As our scientific and cultural understanding of mental health continues to progress, finding solutions for people struggling with depression become increasingly important. Long gone are the days when people who were struggling with mental health issues were locked up in prison-like asylums. However, modern drugs can often have a similarly oppressive effect on sufferers, as people’s emotional responses are numbed and they become unable to experience highs as well as lows.
These drugs are often thrown around without caution, and they fail to acknowledge the circumstances behind the individual’s depressive state. They attempt to treat the symptoms rather than the root cause. A group of UK-based researchers seems to have found an unlikely cure – group drumming.
The study, which was conducted earlier this year, worked with a group of 30 adults who were already being treated for depression but had refused the use of antidepressants. The participants were split into two groups, one being assigned a 90-minute group drumming session once a week and the control group enrolling in quiz nights and other social activities. All drumming sessions were conducted on traditional African djembe drums, with the group sat together in a circle.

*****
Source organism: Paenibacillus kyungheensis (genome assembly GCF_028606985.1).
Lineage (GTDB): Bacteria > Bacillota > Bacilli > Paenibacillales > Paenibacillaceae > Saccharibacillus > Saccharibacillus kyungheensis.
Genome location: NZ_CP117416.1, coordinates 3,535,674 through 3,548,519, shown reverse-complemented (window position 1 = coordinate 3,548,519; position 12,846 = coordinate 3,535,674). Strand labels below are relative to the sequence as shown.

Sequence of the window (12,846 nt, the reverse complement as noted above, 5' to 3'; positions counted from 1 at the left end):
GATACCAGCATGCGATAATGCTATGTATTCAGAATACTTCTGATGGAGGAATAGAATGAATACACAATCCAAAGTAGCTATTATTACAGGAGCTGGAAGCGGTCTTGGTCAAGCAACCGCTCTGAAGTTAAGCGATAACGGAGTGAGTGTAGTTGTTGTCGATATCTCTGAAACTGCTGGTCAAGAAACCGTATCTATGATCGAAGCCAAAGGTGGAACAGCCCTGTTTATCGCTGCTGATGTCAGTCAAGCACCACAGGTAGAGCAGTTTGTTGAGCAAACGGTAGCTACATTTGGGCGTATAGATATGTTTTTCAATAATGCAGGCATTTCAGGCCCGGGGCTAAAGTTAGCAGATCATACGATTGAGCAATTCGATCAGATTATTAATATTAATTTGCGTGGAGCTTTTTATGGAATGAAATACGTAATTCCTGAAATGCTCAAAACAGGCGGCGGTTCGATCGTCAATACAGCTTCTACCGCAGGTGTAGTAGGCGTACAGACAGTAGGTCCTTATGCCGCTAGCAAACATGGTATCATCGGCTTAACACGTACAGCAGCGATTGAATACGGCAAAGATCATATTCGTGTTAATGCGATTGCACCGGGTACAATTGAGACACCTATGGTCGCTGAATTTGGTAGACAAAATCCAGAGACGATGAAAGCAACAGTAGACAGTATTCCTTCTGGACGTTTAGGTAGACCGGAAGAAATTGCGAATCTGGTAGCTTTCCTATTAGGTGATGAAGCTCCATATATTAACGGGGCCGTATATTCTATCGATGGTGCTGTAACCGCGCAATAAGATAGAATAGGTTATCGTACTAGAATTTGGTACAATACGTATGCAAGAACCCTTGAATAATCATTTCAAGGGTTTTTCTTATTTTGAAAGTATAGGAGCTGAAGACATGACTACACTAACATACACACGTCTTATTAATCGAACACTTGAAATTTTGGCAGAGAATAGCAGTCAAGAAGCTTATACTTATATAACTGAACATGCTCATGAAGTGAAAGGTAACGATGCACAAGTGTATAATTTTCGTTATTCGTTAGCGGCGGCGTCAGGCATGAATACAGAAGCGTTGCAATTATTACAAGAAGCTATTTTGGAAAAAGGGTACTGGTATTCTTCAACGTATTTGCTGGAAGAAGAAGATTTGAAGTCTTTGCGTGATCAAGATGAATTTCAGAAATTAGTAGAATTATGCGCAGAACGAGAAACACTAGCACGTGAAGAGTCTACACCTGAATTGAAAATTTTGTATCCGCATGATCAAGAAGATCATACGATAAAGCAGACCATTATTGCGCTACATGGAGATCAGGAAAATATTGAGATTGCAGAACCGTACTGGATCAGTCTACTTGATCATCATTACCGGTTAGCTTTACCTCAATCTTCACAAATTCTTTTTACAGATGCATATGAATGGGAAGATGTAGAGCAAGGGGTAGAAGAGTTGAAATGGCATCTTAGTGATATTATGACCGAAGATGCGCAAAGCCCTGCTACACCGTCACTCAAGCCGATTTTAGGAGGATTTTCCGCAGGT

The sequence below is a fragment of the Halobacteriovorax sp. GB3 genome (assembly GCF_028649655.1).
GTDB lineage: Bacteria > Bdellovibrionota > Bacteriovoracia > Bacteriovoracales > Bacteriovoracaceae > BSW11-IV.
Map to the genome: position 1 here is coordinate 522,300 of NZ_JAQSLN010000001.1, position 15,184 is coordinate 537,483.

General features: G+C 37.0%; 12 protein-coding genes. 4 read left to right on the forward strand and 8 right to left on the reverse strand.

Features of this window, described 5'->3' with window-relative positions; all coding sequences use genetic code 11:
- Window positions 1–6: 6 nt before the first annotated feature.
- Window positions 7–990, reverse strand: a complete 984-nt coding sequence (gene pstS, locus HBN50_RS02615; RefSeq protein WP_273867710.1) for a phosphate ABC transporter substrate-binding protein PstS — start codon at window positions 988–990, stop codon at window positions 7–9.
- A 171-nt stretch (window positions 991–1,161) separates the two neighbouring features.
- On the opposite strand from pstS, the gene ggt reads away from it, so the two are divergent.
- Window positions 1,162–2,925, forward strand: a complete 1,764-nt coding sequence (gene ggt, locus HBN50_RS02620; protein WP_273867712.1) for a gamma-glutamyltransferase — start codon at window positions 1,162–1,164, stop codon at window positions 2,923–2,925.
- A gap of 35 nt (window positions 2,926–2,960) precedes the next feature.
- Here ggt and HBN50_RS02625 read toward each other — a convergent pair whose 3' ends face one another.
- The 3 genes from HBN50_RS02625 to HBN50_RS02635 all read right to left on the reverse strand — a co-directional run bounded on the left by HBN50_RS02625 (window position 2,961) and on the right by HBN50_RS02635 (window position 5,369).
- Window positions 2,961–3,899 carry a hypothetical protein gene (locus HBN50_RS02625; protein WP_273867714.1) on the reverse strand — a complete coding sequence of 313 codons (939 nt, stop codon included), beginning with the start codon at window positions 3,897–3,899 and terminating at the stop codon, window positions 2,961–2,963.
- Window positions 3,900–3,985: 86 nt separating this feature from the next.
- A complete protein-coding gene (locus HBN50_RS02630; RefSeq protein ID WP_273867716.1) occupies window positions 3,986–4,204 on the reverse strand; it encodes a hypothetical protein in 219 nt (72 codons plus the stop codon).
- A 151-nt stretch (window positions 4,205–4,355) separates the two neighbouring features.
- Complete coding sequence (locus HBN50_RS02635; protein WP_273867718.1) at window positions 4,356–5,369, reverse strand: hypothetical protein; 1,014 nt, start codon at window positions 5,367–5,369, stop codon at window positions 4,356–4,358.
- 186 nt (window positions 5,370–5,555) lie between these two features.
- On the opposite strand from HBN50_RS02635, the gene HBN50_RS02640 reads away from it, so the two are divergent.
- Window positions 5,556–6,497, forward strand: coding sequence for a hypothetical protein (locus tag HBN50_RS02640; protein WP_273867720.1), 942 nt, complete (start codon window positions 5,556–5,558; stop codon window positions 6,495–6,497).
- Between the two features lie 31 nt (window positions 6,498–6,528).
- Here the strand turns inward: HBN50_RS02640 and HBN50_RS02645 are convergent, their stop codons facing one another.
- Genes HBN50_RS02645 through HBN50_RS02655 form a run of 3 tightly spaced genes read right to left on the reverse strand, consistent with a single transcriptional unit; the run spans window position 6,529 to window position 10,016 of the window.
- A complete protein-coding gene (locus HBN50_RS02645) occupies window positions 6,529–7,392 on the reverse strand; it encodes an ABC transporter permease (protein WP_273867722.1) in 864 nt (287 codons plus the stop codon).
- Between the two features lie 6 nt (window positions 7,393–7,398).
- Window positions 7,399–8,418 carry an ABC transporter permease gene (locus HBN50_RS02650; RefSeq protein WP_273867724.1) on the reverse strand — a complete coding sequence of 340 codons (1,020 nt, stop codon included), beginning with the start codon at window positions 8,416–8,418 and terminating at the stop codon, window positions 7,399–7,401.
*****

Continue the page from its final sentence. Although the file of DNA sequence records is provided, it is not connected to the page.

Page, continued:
The ten-week study involved participants who were matched exactly regarding their ethnicity, gender, age and employment status. Over the course of the ten weekly observations, the groups were monitored psychologically and physically for signs of depression. The results were overwhelming!
After ten weeks the drumming group had significantly improved their mental health. There was a clear reduction in depression and anxiety, as well as a vast improvement in the social resilience of each individual involved. Physically, every member of the drumming group shifted from a pro-inflammatory immune profile to anti-inflammatory. The study proved both the benefits of communal drumming and the link between mental health and underlying inflammatory immune responses.
The control group saw very minimal improvements and in the follow-up tests three months later; the drumming group had maintained their improved state of mental health. One theory as to why the drumming circle works is that the activity of producing music, alongside the sense of community that the circle gave the participants, led to an increased feeling of fulfilment and gave them something to look forward to each week.
The reason for the vast improvement is open for debate. However, the results are indisputable. The ancient art of group drumming helps people with depression and boosts your health. These findings and other associated research could continue to alter the way we view and treat mental health issues.
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It is a move towards a future where doctors recommend drug-free solutions that treat us all as individuals rather than treating mental health sufferers as broken cogs in the machine. A future set to the rhythmic sound of drums.
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